Gillian Schutte: My story is called “Doubt”. I had read Italo Calvino’s “Mr Palomar” and found it inspiring, infinitely entertaining and thought-provoking. I think it provoked the idea to try a similar type of storytelling. I wondered how to create a Mr Palomar character, but a contemporary female version with contemporary problematics and observations.  It was not about trying to match the sheer genius of Calvino, which is about as impossible as climbing Mount Palomar itself, but just being stimulated to develop a character through whom to create inner dialogues as a catalyst for intellectual, physical, spiritual and philosophical discourse around issues that affect the feminine today –  as well as to explore notions of truth, subjectivity and the nature of being. “Doubt” is one of the stories written in the context of a series of short stories entitled Fractured Lens (which is an almost complete work in progress). Like Calvino’s Mr Palomar series, I too write in triads and utilise first-, second – and third-person narratives. “Doubt” intercuts the first person into a third person narrative – a play on subjectivity and external versus internal observation. Mr Palomar’s name is a play on observation – one world observing another – and he is named after the powerful telescope and observatory on Mount Palomar.  I needed a similar device for observation, but not on such a grand scale, so I made my character a writer and filmmaker. She has the ability to focus her view outwards and make observations about the world around her (through a lens), but also bring her focus inwards in self-reflexive writing and thinking. I’ve based my stories on stories told to me by my many female friends and obviously my own observations and contemplations. This particular story deals with my character’s disillusionment around marriage and her grappling with her desire for passionate contact with someone outside of the marriage. But it also questions self and  spirituality and whether her more esoteric belief system is, in fact, a mere crutch.  She finds herself stranded in an existential sea of nothingness and contemplates her reality through a jaded yet healthily reflexive mind’s eye:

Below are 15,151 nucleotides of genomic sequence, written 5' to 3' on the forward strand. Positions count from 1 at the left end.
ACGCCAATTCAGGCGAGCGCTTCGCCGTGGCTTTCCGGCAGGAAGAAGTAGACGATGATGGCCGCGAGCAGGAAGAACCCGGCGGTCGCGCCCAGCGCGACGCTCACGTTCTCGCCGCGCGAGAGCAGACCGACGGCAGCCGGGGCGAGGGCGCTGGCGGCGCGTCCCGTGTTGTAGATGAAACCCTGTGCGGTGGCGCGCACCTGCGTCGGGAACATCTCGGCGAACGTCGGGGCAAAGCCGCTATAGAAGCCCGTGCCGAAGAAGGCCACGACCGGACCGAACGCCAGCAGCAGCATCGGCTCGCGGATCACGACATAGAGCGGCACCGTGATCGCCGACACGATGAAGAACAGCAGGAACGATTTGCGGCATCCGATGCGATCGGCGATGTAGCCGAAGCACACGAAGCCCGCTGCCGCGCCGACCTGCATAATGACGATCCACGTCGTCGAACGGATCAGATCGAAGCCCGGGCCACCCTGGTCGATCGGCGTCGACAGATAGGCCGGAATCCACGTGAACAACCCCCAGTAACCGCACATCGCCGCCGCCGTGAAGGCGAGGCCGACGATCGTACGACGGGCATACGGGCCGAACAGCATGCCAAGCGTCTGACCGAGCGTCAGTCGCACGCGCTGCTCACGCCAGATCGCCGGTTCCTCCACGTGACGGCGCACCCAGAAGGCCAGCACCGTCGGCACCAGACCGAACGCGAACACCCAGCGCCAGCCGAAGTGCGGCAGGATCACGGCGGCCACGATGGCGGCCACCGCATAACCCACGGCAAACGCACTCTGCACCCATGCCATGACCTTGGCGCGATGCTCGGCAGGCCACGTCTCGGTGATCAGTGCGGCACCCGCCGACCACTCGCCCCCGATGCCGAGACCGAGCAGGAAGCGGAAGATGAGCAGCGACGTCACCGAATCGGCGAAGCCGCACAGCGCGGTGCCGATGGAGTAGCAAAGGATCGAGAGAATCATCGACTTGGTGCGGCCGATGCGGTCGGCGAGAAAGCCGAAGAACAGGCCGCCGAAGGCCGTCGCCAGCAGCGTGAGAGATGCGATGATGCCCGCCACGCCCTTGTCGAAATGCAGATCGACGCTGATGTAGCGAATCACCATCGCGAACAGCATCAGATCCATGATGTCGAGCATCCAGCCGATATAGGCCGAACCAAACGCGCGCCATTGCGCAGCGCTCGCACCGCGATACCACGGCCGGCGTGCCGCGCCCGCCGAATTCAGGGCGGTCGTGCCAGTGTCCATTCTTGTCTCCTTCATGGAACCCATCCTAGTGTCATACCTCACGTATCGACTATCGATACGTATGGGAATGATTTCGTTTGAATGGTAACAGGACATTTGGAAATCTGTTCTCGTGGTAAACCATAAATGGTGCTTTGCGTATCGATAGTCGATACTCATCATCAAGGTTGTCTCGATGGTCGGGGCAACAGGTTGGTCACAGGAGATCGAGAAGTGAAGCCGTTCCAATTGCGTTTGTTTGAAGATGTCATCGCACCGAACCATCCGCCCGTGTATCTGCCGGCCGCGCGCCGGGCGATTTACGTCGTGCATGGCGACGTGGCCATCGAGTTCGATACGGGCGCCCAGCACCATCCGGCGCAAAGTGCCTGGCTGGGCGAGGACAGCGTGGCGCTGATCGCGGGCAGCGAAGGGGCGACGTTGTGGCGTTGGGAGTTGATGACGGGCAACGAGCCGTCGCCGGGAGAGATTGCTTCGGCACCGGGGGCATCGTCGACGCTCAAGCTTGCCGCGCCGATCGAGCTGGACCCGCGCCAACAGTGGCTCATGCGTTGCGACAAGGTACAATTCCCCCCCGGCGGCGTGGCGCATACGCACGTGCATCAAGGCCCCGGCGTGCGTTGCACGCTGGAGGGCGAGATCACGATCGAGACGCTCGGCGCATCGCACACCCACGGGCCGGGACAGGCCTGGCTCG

Perhaps I have reached enlightenment after all, she considers, since it has just occurred to her that enlightenment might very well be a big disappointment to those who believe themselves to be seekers of the truth, because in the end it probably consisted of nothingness. There would be no nectar bliss, no endless happiness and no infinite sense of love – and if there were it would be pure wishful thinking stemming from imaginative projection, because, she thinks, true enlightenment is surely absent of the experience of enlightenment.